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Riding Preparation

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BRIDLING

 1. Protect your head from the horse's head when bridling.  Stand in close
    just behind and to one side (preferably on the left side) of the horse's
    head.  Use caution when handling the horse's ears.

 2. Keep control of the horse when bridling by refastening the halter around
    the neck.

 3. Be certain the bridle is adjusted to fit the horse before you ride.  Three
     points to check are the placement of the bit, the adjustment of the curb
    strap, and the adjustment of the throat latch.


SADDLING

 1. Check your saddle blanket and all other equipment for foreign objects.  Be
     certain the horse's back and the cinch or girth areas are clean.

 2. When using a Western double-rigged saddle, remember to fasten the front
    cinch first, rear cinch last when saddling.  Unfasten the rear cinch
    first, front cinch last when unsaddling.  Be certain that the strap
    connecting the front and back cinches (along the horse's belly) is secure.

 3. Fasten accessory straps (tie-downs, breast collars, martingales, etc.)
    after the saddle is cinched on.  Unfasten them first, before loosening the
     cinch.

    On English equipment, it is sometimes necessary to thread the girth
    through the martingale loop before the girth is secured.

 4. The back cinch should not be so loose that your horse can get a hind leg
    caught between the cinch and its belly.

 5. When saddling, it is safest to keep the off cinches and stirrup secured
    over the saddle seats and ease them down when the saddle is on.  Don't let
     them swing wide and hit the horse on the off knee or belly that hurts.

 6. Swing the Western saddle into position easily not suddenly.  Dropping the
    saddle down too quickly or hard may scare the horse.  An English saddle is
     much lighter than a stock saddle.  You don't need to, and should not,
    swing the saddle into position.  Lift it and place it into position.

 7. Pull up slowly to tighten the cinch.  Check the cinch three times: a)
    after saddling; b) after walking a few steps (untracking); and c) after
    mounting and riding a short distance.


MOUNTING AND DISMOUNTING

Never mount or dismount a horse in a bran, near fences, trees, or overhanging
projections.  Sidestepping and rearing mounts have injured riders who failed
to take these precautions.

A horse should stand quietly for mounting and dismounting.  To be certain of
this, you must have light control of its head through the reins.


Using English Equipment

 1. Immediately upon dismounting, the rider should "run up" the stirrups.  The
     dangling stirrup may startle or annoy the horse.  It is possible for the
    horse to catch a cheek of the bit or even a hind foot in a dangling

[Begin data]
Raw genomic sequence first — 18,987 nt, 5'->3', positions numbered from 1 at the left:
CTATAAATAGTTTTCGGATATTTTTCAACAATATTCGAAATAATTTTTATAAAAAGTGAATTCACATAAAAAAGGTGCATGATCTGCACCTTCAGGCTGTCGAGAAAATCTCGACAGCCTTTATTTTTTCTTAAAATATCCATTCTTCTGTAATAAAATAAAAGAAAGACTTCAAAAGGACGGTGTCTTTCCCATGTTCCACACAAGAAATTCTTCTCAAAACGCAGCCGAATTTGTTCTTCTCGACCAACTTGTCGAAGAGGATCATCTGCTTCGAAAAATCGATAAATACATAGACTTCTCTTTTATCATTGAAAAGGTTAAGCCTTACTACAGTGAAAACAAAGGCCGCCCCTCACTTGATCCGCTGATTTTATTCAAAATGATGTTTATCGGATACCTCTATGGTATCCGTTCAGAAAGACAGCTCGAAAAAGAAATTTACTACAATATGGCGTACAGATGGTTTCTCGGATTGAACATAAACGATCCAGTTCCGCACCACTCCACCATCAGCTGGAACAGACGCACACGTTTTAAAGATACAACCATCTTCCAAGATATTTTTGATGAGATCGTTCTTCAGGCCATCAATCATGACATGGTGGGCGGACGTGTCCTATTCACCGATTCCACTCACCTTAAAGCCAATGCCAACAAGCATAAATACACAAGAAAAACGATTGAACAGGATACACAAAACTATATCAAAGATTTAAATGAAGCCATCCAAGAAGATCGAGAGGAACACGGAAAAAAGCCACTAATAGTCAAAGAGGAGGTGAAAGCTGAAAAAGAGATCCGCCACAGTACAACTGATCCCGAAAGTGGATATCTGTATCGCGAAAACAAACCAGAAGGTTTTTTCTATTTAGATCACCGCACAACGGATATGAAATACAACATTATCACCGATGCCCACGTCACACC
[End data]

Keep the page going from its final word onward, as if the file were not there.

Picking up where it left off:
stirrup iron when he is fighting flies.  The dangling stirrup can also
    catch on doorways and other projections while you are leading the horse.
 2. After running up the stirrups, immediately bring the reins forward over
    the horse's head.  In this position they can be used for leading.


Using Western Equipment

 1. Closed reins or a romal should be brought forward over the horse's head
    after dismounting


RIDING AT NIGHT

 1. Riding at night can be a pleasure, but must be recognized as being more
    hazardous than daytime riding.  Walk the horse; fast gaits are dangerous.

 2. If necessary to ride at night on roads or highways, ride on the side
    required by law.  State laws vary in regard to which side of the road you
    should ride.  Wear light-colored clothing and carry a flashlight and
    reflectors.  Check your State regulations for details.

 3. Select a location with care.  Choose controlled bridle paths or familiar,
    safe open areas.


EQUIPMENT AND CLOTHING

 1. Learn to handle a rope before carrying one on a horse.  Always use caution
     when working with a rope if the horse is not "rope-broke."  Never tie the
     rope "hard and fast" to a saddle horn while roping from a green horse.

 2. Bridle reins, stirrup leathers, headstalls, curb straps, and cinch straps
    should be kept in the best possible condition; your safety depends on
    these straps.  Replace any of the straps when they begin to show signs of
    wear (cracking or checking).

 3. Be sure all tack fits the horse.  Adjust your tie-downs, etc., to a safe
    length that will not hinder the horse's balance.

 4. Spurs can trip you when working on the ground.  Take them off when not
    mounted.

 5. Wear neat, well-fitted clothing that will not snag on equipment.  Belts,
    jackets, and front chap straps can become hooked over the saddle horn.

 6. Wear boots or shoes with heels to keep your foot from slipping through the
     stirrup.

 7. Keep the horse's feet properly trimmed and/or shod.

 8. Infectious organisms are prevalent around barns, corrals, and fences.
    Gloves are a safeguard against cuts, scratches, splinters, and rope burns.


Taken from: HORSE SAFETY GUIDELINES
            Extension Service, U.S.D.A.
            Washington, D.C. 20250
            Published in cooperation with the National
            Horse and Pony Youth Activities Council, the
            American Horse Council, and the National Safety Council   

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